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Brief Summary

    Jacanidae: Brief Summary
    provided by wikipedia

    The jacanas (sometimes referred to as Jesus birds or lily trotters) are a group of tropical waders in the family Jacanidae. They are found worldwide within the tropical zone. See below for pronunciation.

    Eight species of jacana are known from six genera. The fossil record of this family is restricted to a recent fossil of the wattled jacana from Brazil and a Pliocene fossil of an extinct species, Jacana farrandi, from Florida. A fossil from Miocene rocks in the Czech Republic was assigned to this family, but more recent analysis disputes the placement and moves the species to the Coraciidae.

    They are identifiable by their huge feet and claws which enable them to walk on floating vegetation in the shallow lakes that are their preferred habitat. They have sharp bills and rounded wings, and many species also have wattles on their foreheads.

    In terms of sexual size dimorphism, female jacanas are larger than the males. The latter, as in some other wader families like the phalaropes, take responsibility for incubation, and some species (notably the northern jacana) are polyandrous. However, adults of both sexes look identical, as with most shorebirds. They construct relatively flimsy nests on floating vegetation, and lay eggs with dark irregular lines on their shells, providing camouflage amongst water weeds.

    Their diet consists of insects and other invertebrates picked from the floating vegetation or the water’s surface.

    Most species are sedentary, but the pheasant-tailed jacana migrates from the north of its range into peninsular India and southeast Asia.

Comprehensive Description

    Jacanidae
    provided by wikipedia

    The jacanas (sometimes referred to as Jesus birds or lily trotters) are a group of tropical waders in the family Jacanidae. They are found worldwide within the tropical zone. See Etymology and pronunciation below for pronunciation.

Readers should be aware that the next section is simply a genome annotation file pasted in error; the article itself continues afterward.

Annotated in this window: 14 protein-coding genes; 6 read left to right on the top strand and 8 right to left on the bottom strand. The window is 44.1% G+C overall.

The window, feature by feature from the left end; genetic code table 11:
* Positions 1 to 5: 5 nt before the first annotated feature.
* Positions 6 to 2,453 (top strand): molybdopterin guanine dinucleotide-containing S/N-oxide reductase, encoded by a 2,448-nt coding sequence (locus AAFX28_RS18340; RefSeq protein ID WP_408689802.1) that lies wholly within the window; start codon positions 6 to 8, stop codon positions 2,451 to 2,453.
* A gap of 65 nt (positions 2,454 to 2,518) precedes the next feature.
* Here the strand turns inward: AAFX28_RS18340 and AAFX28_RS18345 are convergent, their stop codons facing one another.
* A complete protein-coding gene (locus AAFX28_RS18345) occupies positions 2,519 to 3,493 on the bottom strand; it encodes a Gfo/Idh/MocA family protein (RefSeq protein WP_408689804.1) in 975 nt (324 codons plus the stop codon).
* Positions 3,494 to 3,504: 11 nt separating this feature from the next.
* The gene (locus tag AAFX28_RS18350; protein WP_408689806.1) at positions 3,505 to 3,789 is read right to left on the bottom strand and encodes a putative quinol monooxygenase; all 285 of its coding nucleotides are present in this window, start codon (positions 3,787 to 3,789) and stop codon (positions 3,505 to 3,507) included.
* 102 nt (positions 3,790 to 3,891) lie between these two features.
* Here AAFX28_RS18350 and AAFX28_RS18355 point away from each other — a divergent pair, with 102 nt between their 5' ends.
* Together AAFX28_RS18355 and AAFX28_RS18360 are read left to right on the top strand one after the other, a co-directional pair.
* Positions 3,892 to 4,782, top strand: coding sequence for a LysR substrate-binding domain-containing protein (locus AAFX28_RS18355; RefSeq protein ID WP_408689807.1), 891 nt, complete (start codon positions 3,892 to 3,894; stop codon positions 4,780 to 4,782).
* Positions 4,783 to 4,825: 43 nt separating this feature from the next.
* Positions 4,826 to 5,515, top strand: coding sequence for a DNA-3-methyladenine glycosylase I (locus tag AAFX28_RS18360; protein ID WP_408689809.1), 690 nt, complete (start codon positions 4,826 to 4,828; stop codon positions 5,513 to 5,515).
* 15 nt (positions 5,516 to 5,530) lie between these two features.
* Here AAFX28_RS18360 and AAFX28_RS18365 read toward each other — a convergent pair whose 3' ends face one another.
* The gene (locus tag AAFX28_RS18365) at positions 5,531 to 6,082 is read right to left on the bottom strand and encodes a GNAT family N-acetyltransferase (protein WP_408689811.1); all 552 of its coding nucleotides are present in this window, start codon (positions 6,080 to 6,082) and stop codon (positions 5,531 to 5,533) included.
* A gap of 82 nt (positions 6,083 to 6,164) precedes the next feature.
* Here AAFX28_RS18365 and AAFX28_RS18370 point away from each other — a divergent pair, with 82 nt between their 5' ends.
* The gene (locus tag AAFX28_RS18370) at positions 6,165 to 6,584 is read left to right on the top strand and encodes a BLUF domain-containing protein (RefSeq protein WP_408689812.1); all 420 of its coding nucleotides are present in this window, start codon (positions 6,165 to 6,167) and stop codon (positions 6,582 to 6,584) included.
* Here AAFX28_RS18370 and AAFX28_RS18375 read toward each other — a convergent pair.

Eight species of jacana are known from six genera. The fossil record of this family is restricted to a recent fossil of the wattled jacana from Brazil and a Pliocene fossil of an extinct species, Jacana farrandi, from Florida.[1] A fossil from Miocene rocks in the Czech Republic was assigned to this family,[2] but more recent analysis disputes the placement and moves the species to the Coraciidae.[3]

    They are identifiable by their huge feet and claws which enable them to walk on floating vegetation in the shallow lakes that are their preferred habitat. They have sharp bills and rounded wings, and many species also have wattles on their foreheads.[4]

    In terms of sexual size dimorphism, female jacanas are larger than the males. The latter, as in some other wader families like the phalaropes, take responsibility for incubation, and some species (notably the northern jacana) are polyandrous.[5] However, adults of both sexes look identical, as with most shorebirds. They construct relatively flimsy nests on floating vegetation, and lay eggs with dark irregular lines on their shells, providing camouflage amongst water weeds.[4]

    Their diet consists of insects and other invertebrates picked from the floating vegetation or the water’s surface.

    Most species are sedentary, but the pheasant-tailed jacana migrates from the north of its range into peninsular India and southeast Asia.

    Etymology and pronunciation

    Jacana is Linnæus' scientific Latin spelling of the Brazilian Portuguese jaçanã. That is from a Tupi name of the bird, ñaha'nã.[6]